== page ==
The answer, after yesterday's reported 0.7 percent annualized contraction in U.S. Gross Domestic Product, is obviously zero. But that's not what Bloomberg News and reporter Sho Chandra, who has used her full first name of Shobhana in previous reports, would say. Despite three separate quarterly contractions since the recession officially ended in the second quarter of 2009, they, like the Associated Press's Martin Crutsinger two months ago, want us to believe a fairy tale, namely that we're still closing in on six straight years of expansion.

May 28, 2015, 8:31 PM EDT

Old stereotypes die hard — especially the ones which have long been false.

The June 1 cover of The New Yorker Magazine depicts the Republican Party's current crop of declared and undeclared 2016 presidential candidates as an all-white-boys affair, showing seven of them in different locker-room postures, with Hillary Clinton peeping in through a window. How is this possible, you ask? Where are Ben Carson and Carly Fiorina? Obviously, presenting a segregated, chauvinistic image of the GOP is more important than dealing with reality (HT Patterico):

May 28, 2015, 5:16 PM EDT

As noted in my previous related post, one of the authors of a late-2014 study which made the nonsensical claim that “a single conversation (can) change minds on divisive social issues, such as same-sex marriage,” causing "a cascade of opinion change," issued a retraction last week, because the data supporting it was faked. Since it was published in Science Magazine — and because it conveniently fit a leftism-advancing agenda — numerous press outlets ran stories on the study's results.

Now they're all having to run retractions and corrections. Besides the obvious problem that the lies have gotten a long head start, let's look at how the seven original publishers identified by Retraction Watch, as well as the Associated Press, have handled the matter. All too often the answer has been: "Not very well."

May 28, 2015, 2:37 PM EDT

"Science" has a problem — or more accurately stated, those who produce and publish "scienitific" studies — have a problem. Richard Horton, editor of The Lancet, one of the leading weekly peer-reviewed general medical journals, caused quite a stir last week when he said that "much of the scientific literature, perhaps half, may simply be untrue." That may be an underestimate.

One of the more recent such examples involves a paper published late last year in Science Magazine, which calls itself “The World’s Leading Journal of Scientific Research, Global News and Commentary."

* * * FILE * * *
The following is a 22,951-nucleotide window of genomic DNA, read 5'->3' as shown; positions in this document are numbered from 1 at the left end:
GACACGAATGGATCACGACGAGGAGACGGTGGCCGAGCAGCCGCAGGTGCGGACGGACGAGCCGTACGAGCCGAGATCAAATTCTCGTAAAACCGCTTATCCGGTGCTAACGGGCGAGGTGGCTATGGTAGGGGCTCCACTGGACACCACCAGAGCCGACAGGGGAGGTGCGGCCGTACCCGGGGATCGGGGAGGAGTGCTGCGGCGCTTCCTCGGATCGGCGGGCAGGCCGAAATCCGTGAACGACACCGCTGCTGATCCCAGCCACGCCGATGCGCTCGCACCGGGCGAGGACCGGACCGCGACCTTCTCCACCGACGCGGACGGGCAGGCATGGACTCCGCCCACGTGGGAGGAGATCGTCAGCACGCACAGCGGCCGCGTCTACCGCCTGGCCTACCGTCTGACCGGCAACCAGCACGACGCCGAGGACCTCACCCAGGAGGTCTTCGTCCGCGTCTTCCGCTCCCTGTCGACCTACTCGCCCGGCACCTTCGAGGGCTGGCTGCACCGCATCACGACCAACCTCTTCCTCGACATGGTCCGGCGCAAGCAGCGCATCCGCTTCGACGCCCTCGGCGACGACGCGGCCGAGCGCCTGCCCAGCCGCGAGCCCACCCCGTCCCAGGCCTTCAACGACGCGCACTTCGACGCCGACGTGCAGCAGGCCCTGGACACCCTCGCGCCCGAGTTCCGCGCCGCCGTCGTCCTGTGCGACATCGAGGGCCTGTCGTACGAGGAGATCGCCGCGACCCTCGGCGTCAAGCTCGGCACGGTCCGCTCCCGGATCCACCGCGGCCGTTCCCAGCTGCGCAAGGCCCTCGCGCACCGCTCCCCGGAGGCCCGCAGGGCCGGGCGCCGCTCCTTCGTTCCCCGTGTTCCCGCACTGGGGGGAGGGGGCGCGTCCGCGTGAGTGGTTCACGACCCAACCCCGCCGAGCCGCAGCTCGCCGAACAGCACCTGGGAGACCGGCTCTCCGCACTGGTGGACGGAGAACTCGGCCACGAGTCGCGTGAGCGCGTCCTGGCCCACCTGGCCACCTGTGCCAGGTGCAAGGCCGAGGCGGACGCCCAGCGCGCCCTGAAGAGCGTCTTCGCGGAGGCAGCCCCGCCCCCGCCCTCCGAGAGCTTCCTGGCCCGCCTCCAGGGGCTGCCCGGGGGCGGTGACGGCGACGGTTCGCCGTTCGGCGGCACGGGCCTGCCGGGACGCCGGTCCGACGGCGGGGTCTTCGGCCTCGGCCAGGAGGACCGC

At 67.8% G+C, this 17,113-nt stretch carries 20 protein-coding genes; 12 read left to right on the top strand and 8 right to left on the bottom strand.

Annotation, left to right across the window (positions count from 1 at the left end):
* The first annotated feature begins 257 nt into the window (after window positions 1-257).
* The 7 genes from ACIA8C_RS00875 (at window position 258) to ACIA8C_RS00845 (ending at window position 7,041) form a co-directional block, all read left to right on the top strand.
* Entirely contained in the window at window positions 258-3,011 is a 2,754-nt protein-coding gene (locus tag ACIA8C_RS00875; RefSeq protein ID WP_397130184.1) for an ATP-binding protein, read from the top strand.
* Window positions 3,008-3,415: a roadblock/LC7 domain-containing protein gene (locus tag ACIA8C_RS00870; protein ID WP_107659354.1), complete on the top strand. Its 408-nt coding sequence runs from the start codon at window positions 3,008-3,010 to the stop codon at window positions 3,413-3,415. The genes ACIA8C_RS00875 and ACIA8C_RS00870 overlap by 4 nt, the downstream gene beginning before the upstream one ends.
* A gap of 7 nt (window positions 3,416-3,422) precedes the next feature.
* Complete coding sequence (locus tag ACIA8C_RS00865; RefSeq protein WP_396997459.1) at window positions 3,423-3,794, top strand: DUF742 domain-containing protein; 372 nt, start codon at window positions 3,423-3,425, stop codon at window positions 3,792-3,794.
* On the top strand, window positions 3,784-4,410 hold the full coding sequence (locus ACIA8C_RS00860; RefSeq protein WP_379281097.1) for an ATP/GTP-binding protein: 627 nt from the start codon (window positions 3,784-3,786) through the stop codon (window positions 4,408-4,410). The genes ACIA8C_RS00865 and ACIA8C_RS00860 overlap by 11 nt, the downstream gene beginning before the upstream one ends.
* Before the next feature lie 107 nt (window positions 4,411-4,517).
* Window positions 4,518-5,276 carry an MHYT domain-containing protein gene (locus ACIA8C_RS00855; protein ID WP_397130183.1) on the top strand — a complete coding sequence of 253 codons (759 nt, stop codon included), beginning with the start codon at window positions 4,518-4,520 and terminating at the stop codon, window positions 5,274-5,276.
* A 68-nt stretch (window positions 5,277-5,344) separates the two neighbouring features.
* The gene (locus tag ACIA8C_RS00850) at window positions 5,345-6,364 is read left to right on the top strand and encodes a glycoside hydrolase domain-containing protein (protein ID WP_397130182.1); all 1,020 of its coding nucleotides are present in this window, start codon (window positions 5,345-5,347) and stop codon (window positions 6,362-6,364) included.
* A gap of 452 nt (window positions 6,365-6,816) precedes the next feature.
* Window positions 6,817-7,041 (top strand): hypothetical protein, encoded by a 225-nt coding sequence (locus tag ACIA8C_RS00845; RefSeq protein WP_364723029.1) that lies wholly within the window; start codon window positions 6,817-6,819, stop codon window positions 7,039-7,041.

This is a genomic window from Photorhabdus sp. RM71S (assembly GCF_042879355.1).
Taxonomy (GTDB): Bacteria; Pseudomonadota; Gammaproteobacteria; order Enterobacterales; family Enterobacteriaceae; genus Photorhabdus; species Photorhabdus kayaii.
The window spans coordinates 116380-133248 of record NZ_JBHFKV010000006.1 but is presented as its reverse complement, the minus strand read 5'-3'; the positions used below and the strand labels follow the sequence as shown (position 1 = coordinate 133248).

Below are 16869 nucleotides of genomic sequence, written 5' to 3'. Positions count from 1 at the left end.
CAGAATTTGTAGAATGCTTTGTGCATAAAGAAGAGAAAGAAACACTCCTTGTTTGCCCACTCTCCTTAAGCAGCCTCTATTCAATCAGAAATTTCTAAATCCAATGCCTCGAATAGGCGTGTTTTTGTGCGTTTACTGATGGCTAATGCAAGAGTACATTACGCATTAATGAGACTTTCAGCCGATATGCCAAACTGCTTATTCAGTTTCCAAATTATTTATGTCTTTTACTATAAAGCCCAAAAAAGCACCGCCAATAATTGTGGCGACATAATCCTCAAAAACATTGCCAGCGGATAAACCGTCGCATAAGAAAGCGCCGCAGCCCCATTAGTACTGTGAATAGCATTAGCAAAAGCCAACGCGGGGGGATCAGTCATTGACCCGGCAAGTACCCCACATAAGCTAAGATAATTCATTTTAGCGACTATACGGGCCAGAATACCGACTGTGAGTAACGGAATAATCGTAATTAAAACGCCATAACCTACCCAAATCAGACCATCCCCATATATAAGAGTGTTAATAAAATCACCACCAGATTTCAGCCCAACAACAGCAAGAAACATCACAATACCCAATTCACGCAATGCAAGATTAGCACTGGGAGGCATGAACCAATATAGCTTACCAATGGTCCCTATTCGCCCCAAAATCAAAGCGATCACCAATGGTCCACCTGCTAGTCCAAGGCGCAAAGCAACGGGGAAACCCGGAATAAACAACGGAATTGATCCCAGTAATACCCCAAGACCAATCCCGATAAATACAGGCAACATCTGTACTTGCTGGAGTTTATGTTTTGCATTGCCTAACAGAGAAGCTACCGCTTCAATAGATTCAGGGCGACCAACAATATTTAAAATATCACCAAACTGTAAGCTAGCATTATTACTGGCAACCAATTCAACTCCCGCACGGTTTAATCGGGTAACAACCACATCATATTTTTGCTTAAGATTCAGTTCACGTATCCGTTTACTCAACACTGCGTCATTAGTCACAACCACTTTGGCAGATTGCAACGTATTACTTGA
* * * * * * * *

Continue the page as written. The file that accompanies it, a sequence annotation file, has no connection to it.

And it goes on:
May 27, 2015, 11:07 PM EDT

This has to be the month's top entry in the "Just when you think you've seen it all" category — and it will be more than a little interesting to see how the nation's press handles it.

As the Associated Press reported a week ago, the City Council in Los Angeles, by a vote of 14-1, ordered the drafting of a law mandating a citywide minimum wage of $15 per hour by 2020, noting that "the support of Mayor Eric Garcetti virtually guarantee its eventual adoption." Now that it's almost a done deal, labor unions whose members earn less want to be exempt from the law. Seriously. And it's not that the unions were caught off guard, because the person who is most visibly arguing for the exemption "helps lead the Raise the Wage coalition"! Apparently caught completely flat-footed, three Los Angeles Times reporters, in a rare break from the paper's non-stop leftist bias, filed a fair and balanced report on the truly offensive situation.

May 27, 2015, 3:57 PM EDT

The Associated Press and Stephen Braun did all they could to cover for the Clintons yesterday.

First, the wire service attached the most boring headline imaginable to Braun's story about Bill Clinton's shell company shenanigans: "Bill Clinton company shows complexity of family finances." The message to subscribers, particularly the broadcast networks: "This is boring and time-consuming. Don't waste your time reading this, let alone using it." As Scott Whitlock at NewsBusters noted early this afternoon, "All three networks on Wednesday ignored the latest questions to hit the Clintons and their foundation." So if there was a strategy, it worked. Braun's story was seemingly designed to induce a MEGO (my eyes glaze over) reaction:

May 27, 2015, 11:22 AM EDT

Associated Press reporter Sarah El Deeb and Abu Bilal al-Homsi, the person she now describes as a "Syrian fighter," have had a long acquaintance.

Sarah's and Abu's long-term relationship culminated in a Tuesday afternoon story which AP condensed into 140 characters on Twitter as follows: "Marriage, honeymoons and welfare: @AP exclusive shows Islamic State membership has its privileges." A great deal of justified outrage has followed the release of El Deeb's dispatch for "romancing the Stone Age" by glorifying the advantages accruing to an Islamic State jihadist. More attention needs to be paid to her history with al-Homsi, and her "reporting" in general.